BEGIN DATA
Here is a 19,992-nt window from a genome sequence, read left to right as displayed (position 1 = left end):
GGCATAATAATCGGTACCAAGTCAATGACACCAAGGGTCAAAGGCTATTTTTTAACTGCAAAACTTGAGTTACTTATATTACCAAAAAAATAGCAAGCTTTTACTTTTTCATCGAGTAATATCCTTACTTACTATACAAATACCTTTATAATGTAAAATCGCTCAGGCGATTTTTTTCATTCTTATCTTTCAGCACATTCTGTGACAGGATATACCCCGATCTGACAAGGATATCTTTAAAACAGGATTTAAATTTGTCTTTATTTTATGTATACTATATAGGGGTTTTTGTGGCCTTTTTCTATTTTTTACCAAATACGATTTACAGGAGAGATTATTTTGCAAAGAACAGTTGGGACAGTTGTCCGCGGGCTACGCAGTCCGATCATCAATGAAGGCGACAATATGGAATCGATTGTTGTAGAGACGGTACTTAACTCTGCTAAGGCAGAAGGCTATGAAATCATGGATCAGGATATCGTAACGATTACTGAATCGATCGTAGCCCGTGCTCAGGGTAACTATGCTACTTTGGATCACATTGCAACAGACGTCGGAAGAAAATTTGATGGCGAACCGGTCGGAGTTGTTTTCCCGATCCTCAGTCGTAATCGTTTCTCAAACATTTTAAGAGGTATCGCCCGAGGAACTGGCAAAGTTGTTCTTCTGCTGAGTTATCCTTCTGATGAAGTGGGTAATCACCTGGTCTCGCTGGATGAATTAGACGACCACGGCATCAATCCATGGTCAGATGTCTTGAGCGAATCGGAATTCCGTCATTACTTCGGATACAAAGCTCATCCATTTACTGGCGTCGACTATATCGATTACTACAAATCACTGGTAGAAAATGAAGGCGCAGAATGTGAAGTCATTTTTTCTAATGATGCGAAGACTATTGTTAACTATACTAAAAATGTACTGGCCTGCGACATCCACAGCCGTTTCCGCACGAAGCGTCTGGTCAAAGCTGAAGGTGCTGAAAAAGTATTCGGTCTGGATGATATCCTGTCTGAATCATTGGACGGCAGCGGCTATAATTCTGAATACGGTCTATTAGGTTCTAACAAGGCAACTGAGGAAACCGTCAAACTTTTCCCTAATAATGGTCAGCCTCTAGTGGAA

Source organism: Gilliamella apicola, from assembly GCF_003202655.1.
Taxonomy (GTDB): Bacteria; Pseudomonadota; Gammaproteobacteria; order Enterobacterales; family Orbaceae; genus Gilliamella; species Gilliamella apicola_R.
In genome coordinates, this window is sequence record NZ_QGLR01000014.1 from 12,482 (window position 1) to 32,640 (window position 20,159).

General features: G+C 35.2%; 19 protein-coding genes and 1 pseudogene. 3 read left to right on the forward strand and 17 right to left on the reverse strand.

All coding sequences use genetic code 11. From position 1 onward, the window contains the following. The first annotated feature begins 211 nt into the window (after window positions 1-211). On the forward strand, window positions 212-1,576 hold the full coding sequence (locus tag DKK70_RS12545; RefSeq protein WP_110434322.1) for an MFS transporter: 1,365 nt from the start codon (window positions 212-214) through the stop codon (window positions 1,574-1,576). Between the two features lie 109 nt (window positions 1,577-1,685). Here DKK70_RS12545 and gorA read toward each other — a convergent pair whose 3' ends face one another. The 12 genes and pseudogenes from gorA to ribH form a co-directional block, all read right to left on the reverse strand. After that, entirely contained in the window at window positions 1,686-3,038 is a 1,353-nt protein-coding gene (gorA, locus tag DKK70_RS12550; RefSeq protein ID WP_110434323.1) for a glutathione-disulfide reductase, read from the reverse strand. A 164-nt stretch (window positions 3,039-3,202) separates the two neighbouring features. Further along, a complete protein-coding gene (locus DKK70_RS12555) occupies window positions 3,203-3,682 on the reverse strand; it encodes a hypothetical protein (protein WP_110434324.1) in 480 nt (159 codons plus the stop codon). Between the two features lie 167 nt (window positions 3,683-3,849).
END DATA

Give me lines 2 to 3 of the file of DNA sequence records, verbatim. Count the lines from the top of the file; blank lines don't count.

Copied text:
GGCATAATAATCGGTACCAAGTCAATGACACCAAGGGTCAAAGGCTATTTTTTAACTGCAAAACTTGAGTTACTTATATTACCAAAAAAATAGCAAGCTTTTACTTTTTCATCGAGTAATATCCTTACTTACTATACAAATACCTTTATAATGTAAAATCGCTCAGGCGATTTTTTTCATTCTTATCTTTCAGCACATTCTGTGACAGGATATACCCCGATCTGACAAGGATATCTTTAAAACAGGATTTAAATTTGTCTTTATTTTATGTATACTATATAGGGGTTTTTGTGGCCTTTTTCTATTTTTTACCAAATACGATTTACAGGAGAGATTATTTTGCAAAGAACAGTTGGGACAGTTGTCCGCGGGCTACGCAGTCCGATCATCAATGAAGGCGACAATATGGAATCGATTGTTGTAGAGACGGTACTTAACTCTGCTAAGGCAGAAGGCTATGAAATCATGGATCAGGATATCGTAACGATTACTGAATCGATCGTAGCCCGTGCTCAGGGTAACTATGCTACTTTGGATCACATTGCAACAGACGTCGGAAGAAAATTTGATGGCGAACCGGTCGGAGTTGTTTTCCCGATCCTCAGTCGTAATCGTTTCTCAAACATTTTAAGAGGTATCGCCCGAGGAACTGGCAAAGTTGTTCTTCTGCTGAGTTATCCTTCTGATGAAGTGGGTAATCACCTGGTCTCGCTGGATGAATTAGACGACCACGGCATCAATCCATGGTCAGATGTCTTGAGCGAATCGGAATTCCGTCATTACTTCGGATACAAAGCTCATCCATTTACTGGCGTCGACTATATCGATTACTACAAATCACTGGTAGAAAATGAAGGCGCAGAATGTGAAGTCATTTTTTCTAATGATGCGAAGACTATTGTTAACTATACTAAAAATGTACTGGCCTGCGACATCCACAGCCGTTTCCGCACGAAGCGTCTGGTCAAAGCTGAAGGTGCTGAAAAAGTATTCGGTCTGGATGATATCCTGTCTGAATCATTGGACGGCAGCGGCTATAATTCTGAATACGGTCTATTAGGTTCTAACAAGGCAACTGAGGAAACCGTCAAACTTTTCCCTAATAATGGTCAGCCTCTAGTGGAA

Source organism: Gilliamella apicola, from assembly GCF_003202655.1.